Film star: Dangerous pressure on women to be perfect

Film star Emma Watson has criticised the fashion industry’s projection of women as “dangerously unhealthy”.

She said that “airbrushing and digital manipulation” can project an “unobtainable image”.

The actress, who starred in the film Noah, recently retweeted a picture of herself ahead of the movie’s premiere in New York and said “I did not wake up like this”.


23-year-old Watson, who has been in the public eye from a young age, told The Sunday Times that she has felt the pressure of looking perfect in the past.

“As a younger woman, that pressure got me down, but I’ve made my peace with it.

“With airbrushing and digital manipulation, fashion can project an unobtainable image that is dangerously unhealthy.

“I’m excited about the ageing process. I’m more interested in women who aren’t perfect. They’re more compelling”, she added.


Watson is not the first actress to lament the pressure on women to look perfect.

In November, Hunger Games star Jennifer Lawrence – also 23-years-old –  slammed the constant demand for women to look ‘like airbrushed models’.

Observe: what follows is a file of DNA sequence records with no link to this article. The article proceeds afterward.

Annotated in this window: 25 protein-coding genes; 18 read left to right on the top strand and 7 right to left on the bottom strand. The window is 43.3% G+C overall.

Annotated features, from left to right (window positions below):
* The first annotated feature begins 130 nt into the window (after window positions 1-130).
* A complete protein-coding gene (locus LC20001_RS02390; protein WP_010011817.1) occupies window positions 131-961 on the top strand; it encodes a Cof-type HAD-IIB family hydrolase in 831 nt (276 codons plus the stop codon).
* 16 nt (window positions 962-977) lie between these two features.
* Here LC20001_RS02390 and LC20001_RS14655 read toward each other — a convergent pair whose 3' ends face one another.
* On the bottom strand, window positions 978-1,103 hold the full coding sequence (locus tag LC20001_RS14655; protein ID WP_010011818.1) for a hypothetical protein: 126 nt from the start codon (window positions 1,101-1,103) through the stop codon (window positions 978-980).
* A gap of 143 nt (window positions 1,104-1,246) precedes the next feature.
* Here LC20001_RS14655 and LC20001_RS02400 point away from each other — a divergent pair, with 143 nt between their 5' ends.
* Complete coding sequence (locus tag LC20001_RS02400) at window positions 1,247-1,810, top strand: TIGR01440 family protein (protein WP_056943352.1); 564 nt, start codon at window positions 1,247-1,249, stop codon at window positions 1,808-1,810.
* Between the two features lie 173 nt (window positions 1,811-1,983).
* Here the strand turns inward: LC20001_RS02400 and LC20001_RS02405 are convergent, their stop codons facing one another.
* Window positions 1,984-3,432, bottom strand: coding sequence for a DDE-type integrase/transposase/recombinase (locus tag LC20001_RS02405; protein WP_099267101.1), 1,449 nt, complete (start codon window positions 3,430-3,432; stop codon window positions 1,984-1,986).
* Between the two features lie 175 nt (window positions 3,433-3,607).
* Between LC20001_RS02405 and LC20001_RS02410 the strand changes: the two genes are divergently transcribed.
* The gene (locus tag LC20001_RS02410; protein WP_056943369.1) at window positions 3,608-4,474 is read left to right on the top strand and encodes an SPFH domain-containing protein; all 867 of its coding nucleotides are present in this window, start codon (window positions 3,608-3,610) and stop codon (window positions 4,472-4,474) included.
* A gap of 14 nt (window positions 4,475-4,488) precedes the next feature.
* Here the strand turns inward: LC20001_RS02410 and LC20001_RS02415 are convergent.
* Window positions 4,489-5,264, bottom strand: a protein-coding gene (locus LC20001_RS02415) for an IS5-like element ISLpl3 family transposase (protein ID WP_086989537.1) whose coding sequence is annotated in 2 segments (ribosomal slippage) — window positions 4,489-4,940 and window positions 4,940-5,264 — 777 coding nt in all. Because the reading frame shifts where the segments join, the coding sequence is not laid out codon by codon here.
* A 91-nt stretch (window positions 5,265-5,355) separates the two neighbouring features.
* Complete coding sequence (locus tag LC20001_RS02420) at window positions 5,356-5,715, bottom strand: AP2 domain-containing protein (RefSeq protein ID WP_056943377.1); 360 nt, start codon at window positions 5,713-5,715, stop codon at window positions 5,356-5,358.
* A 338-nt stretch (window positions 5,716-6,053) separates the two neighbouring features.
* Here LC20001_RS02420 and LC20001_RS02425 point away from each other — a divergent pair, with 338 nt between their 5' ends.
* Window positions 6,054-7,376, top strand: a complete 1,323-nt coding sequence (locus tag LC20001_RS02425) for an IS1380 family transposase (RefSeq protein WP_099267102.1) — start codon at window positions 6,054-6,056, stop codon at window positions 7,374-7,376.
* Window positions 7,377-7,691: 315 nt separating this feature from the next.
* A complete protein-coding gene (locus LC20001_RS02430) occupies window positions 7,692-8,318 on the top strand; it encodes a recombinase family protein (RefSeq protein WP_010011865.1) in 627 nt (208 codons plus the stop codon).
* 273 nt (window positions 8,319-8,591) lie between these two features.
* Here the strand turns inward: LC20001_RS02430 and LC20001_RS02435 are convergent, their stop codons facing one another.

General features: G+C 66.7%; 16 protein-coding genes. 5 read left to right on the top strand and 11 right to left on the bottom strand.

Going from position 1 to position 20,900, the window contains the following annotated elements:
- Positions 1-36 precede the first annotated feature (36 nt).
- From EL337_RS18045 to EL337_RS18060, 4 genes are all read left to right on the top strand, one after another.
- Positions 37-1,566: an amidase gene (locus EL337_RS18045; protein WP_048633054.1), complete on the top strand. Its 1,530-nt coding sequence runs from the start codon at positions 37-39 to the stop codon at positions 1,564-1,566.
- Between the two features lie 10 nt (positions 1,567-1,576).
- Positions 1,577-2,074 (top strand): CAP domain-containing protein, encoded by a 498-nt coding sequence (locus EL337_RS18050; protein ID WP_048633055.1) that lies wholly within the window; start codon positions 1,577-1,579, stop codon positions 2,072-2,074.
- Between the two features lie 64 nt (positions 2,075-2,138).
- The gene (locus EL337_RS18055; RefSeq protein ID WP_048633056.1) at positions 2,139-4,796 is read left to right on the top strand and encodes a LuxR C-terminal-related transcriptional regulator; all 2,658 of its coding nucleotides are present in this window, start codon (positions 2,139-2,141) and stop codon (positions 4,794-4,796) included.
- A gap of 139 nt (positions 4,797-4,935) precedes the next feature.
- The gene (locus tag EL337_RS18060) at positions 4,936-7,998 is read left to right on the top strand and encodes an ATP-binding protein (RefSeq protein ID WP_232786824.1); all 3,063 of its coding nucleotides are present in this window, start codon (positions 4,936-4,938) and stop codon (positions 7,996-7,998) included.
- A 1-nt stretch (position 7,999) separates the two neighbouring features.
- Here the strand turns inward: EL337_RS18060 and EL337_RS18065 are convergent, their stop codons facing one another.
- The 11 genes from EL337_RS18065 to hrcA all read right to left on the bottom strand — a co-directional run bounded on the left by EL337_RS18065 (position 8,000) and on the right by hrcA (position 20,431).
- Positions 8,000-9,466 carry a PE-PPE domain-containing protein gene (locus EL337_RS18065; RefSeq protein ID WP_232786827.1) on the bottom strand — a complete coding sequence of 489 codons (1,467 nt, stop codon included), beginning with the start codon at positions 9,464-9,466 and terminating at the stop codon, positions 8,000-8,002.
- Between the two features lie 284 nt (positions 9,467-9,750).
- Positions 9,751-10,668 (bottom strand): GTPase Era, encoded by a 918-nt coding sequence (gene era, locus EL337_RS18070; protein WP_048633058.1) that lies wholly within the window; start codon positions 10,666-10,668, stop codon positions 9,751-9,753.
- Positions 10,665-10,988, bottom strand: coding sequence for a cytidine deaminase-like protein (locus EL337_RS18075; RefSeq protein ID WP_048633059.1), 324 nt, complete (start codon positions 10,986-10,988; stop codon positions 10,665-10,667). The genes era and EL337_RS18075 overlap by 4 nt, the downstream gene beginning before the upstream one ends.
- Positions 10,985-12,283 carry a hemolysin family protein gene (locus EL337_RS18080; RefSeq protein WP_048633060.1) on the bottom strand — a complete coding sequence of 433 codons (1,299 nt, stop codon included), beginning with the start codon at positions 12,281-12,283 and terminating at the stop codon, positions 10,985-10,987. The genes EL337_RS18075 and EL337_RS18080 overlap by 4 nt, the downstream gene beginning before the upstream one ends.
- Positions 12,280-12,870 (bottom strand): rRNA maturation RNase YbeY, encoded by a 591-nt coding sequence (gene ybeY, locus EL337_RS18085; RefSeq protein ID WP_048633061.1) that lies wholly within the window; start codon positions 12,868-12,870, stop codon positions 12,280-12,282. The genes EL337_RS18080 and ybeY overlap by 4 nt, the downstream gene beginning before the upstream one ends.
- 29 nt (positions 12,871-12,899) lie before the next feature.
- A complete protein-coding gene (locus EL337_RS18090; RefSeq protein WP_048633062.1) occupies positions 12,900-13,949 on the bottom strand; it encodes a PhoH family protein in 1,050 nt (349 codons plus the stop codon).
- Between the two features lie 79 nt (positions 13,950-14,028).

In an interview with Yahoo! CEO Marissa Mayer, she said: “What are you going to do? Be hungry every single day to make other people happy? That’s just dumb.”

Lawrence, who has been vocal about promoting a positive body image, also slammed American television programmes such as E!’s Fashion Police that “judge” people and “put values in all the things that are wrong”.


In March, Girlguiding UK launched a new body confidence badge to challenge pressure to look ‘perfect’.

The World Association of Girl Guides and Girl Scouts partnered with Dove to design the programme.

Statistics from Dove found that close to half of 11-14 year old girls are avoiding speaking up in class and opting out of activities such as swimming because they dislike their appearance.

Laura Ede, national chair of Girlguiding’s peer educators who will deliver the programme, said: “Young people today are under constant pressure to conform to impossible and unattainable standards of beauty in a society obsessed with image and appearance.”